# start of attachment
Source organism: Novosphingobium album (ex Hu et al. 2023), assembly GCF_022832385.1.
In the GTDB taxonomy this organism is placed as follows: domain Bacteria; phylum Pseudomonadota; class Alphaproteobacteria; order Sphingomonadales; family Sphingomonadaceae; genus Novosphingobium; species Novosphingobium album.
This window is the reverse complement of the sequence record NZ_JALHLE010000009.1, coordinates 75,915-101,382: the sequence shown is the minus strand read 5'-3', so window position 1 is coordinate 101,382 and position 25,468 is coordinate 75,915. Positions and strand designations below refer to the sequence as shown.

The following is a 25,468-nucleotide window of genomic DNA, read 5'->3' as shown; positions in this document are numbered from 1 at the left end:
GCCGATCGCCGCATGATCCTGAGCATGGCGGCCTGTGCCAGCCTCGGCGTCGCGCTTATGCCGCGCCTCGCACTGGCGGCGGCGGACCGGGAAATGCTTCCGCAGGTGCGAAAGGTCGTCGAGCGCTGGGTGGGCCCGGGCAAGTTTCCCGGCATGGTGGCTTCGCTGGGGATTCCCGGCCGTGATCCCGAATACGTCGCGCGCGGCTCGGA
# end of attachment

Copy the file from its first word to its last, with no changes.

Source organism: Novosphingobium album (ex Hu et al. 2023), assembly GCF_022832385.1.
In the GTDB taxonomy this organism is placed as follows: domain Bacteria; phylum Pseudomonadota; class Alphaproteobacteria; order Sphingomonadales; family Sphingomonadaceae; genus Novosphingobium; species Novosphingobium album.
This window is the reverse complement of the sequence record NZ_JALHLE010000009.1, coordinates 75,915-101,382: the sequence shown is the minus strand read 5'-3', so window position 1 is coordinate 101,382 and position 25,468 is coordinate 75,915. Positions and strand designations below refer to the sequence as shown.

The following is a 25,468-nucleotide window of genomic DNA, read 5'->3' as shown; positions in this document are numbered from 1 at the left end:
GCCGATCGCCGCATGATCCTGAGCATGGCGGCCTGTGCCAGCCTCGGCGTCGCGCTTATGCCGCGCCTCGCACTGGCGGCGGCGGACCGGGAAATGCTTCCGCAGGTGCGAAAGGTCGTCGAGCGCTGGGTGGGCCCGGGCAAGTTTCCCGGCATGGTGGCTTCGCTGGGGATTCCCGGCCGTGATCCCGAATACGTCGCGCGCGGCTCGGA